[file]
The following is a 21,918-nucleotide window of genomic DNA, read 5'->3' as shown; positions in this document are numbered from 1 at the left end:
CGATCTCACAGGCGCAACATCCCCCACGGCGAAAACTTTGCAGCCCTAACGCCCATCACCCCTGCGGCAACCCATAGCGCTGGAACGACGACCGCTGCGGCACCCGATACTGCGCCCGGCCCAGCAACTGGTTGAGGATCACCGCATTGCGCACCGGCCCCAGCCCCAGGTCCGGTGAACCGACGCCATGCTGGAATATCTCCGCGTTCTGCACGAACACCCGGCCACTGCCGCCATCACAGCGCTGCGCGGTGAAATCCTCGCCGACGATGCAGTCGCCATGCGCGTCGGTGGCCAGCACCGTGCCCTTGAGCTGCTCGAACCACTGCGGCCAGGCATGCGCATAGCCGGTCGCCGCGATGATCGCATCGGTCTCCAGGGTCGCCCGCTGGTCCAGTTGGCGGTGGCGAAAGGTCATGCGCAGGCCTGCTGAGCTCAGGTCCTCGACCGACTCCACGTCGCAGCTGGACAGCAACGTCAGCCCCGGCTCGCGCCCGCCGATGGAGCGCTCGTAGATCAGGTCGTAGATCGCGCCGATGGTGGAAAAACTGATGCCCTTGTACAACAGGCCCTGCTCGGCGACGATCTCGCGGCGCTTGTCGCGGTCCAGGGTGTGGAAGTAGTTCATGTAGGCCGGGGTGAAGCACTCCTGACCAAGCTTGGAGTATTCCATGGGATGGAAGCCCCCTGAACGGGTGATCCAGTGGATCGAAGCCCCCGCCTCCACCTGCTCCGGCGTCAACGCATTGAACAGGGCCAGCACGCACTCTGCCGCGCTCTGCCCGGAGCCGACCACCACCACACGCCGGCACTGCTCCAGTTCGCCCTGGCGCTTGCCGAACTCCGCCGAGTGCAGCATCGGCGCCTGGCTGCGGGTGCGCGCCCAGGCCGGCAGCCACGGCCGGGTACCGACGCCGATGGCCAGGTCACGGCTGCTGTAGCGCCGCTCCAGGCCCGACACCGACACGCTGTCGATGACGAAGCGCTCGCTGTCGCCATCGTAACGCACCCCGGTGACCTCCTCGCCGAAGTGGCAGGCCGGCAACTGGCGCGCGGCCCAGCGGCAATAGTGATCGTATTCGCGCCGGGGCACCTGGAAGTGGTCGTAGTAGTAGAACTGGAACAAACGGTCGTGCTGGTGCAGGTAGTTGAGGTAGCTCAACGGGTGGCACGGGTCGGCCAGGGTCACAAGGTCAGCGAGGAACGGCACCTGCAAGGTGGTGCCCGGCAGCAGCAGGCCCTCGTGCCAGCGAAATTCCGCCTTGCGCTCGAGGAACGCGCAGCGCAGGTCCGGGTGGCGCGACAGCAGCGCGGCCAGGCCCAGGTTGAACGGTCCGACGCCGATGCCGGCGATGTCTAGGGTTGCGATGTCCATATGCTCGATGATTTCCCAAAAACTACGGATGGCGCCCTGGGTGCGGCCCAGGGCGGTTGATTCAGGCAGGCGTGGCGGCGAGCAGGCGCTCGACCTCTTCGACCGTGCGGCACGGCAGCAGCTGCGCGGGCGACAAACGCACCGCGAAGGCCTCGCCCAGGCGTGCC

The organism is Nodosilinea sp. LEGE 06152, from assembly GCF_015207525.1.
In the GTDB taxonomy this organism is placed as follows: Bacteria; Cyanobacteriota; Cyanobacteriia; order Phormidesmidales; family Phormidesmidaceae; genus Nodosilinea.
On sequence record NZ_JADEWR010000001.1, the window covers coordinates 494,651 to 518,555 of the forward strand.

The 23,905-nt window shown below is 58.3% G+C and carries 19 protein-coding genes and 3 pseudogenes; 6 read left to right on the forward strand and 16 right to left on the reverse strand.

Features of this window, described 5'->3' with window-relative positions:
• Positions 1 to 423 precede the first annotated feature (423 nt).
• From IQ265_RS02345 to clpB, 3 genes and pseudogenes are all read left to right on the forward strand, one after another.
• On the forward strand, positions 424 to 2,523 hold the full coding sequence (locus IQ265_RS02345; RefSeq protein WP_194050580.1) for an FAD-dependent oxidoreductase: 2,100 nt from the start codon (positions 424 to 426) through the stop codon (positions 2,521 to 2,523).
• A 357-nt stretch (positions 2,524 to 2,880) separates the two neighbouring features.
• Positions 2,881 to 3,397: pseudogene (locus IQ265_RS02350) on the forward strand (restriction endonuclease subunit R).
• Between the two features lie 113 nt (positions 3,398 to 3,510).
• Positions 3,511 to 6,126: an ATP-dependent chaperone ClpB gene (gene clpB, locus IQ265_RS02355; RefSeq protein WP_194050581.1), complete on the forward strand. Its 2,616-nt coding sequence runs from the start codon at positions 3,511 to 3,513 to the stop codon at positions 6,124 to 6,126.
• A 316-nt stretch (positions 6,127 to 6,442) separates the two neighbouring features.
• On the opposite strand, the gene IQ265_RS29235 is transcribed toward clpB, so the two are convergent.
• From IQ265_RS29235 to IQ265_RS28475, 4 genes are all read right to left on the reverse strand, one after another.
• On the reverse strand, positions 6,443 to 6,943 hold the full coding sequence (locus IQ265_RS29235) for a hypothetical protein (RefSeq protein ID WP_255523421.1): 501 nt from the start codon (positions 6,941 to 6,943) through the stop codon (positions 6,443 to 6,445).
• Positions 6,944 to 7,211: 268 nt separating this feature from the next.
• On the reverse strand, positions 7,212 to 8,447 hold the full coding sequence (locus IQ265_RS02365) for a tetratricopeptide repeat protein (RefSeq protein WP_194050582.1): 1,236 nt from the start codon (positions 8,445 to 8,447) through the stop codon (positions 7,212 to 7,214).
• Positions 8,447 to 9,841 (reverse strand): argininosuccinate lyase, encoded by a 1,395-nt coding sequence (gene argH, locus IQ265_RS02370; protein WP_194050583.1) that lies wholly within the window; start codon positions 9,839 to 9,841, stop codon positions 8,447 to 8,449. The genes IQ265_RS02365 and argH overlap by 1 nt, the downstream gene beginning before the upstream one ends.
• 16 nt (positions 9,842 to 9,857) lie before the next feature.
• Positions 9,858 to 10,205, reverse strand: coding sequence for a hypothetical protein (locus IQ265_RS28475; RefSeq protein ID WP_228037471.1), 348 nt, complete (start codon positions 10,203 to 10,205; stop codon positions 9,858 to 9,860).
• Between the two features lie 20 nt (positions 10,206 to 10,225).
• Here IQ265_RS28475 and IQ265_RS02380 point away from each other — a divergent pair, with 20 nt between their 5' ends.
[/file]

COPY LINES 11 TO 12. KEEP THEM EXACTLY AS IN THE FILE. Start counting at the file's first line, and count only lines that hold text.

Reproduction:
• A 357-nt stretch (positions 2,524 to 2,880) separates the two neighbouring features.
• Positions 2,881 to 3,397: pseudogene (locus IQ265_RS02350) on the forward strand (restriction endonuclease subunit R).